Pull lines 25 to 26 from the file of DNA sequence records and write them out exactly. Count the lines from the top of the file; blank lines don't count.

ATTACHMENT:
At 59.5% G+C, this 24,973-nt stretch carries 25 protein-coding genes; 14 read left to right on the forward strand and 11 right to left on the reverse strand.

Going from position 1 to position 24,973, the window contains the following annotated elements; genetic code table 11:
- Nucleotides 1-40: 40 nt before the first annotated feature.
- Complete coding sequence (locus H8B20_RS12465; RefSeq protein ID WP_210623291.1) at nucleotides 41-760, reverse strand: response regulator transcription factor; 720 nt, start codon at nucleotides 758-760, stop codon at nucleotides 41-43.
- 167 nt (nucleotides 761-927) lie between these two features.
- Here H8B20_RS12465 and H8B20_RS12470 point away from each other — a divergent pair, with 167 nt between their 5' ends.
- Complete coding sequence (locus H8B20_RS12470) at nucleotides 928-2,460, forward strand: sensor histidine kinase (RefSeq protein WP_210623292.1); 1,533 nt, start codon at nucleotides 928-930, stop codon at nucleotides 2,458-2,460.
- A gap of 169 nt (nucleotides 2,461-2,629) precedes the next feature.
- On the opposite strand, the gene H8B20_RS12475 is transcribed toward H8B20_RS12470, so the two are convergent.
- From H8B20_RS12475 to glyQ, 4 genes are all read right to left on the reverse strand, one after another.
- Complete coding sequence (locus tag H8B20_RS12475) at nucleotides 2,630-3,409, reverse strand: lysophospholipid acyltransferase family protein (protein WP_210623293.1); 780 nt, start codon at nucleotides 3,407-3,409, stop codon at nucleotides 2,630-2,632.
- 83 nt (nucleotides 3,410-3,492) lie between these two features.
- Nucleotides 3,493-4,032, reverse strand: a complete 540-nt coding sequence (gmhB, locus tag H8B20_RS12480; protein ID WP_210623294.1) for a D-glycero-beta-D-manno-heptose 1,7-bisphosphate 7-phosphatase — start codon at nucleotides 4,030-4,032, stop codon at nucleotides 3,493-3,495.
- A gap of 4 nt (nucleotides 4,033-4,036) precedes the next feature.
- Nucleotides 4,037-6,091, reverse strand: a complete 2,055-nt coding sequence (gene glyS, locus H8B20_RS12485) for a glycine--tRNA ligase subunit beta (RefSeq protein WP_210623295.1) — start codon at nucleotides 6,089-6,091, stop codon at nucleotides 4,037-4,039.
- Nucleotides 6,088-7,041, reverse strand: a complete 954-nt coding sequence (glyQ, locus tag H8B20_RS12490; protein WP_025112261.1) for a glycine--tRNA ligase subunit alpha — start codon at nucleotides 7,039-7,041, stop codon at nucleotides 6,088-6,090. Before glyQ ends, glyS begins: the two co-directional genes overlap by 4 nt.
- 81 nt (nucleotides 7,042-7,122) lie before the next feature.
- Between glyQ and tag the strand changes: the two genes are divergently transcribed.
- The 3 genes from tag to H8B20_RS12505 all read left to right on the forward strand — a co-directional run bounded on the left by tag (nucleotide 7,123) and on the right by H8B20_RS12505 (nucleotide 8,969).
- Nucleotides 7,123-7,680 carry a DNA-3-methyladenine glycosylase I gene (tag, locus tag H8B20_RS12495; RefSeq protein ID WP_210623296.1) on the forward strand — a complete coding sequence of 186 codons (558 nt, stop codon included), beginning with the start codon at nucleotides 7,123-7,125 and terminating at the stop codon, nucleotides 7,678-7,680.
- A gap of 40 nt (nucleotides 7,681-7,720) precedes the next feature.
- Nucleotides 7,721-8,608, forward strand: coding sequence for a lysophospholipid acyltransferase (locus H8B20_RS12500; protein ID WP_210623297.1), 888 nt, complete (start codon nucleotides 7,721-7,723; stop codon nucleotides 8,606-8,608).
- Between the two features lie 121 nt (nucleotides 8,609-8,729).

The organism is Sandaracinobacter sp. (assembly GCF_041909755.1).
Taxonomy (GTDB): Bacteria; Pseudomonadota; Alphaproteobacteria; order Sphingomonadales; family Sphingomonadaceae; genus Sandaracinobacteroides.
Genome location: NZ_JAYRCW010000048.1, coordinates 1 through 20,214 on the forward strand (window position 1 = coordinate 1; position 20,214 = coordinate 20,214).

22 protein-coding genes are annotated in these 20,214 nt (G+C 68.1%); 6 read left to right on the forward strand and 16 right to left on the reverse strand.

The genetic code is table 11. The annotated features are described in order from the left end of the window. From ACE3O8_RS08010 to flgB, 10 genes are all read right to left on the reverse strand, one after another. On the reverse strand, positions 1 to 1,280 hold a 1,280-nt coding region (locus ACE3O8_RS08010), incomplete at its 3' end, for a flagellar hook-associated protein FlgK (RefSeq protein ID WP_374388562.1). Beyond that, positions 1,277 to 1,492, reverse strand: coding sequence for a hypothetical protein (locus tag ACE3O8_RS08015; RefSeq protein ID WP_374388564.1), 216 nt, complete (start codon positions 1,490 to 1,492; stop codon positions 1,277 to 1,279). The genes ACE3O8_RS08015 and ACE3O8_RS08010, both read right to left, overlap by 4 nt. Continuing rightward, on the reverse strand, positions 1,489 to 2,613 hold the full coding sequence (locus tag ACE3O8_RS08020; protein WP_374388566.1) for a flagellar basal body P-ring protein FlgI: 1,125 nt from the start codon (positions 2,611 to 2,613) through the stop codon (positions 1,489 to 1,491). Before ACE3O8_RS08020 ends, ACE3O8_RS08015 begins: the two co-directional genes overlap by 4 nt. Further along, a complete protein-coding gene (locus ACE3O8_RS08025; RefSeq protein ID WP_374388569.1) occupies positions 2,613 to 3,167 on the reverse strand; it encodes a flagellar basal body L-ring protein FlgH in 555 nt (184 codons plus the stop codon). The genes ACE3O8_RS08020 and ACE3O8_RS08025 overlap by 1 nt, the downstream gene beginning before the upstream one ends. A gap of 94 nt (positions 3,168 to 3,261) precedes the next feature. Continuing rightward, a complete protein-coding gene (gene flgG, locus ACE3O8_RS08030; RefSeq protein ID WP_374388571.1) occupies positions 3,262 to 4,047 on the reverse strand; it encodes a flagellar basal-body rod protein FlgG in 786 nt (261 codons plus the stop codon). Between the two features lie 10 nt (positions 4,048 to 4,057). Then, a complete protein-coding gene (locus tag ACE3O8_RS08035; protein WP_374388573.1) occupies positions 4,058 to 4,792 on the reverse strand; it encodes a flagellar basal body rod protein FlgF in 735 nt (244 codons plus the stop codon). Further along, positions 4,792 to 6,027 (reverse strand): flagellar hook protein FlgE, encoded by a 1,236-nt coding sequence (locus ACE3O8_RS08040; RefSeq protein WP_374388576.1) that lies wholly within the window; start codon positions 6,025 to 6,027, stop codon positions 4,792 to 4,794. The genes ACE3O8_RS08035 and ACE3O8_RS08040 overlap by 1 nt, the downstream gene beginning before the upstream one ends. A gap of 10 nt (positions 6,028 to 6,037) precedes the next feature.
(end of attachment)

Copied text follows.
Taxonomy (GTDB): Bacteria; Pseudomonadota; Alphaproteobacteria; order Sphingomonadales; family Sphingomonadaceae; genus Sandaracinobacteroides.
Genome location: NZ_JAYRCW010000048.1, coordinates 1 through 20,214 on the forward strand (window position 1 = coordinate 1; position 20,214 = coordinate 20,214).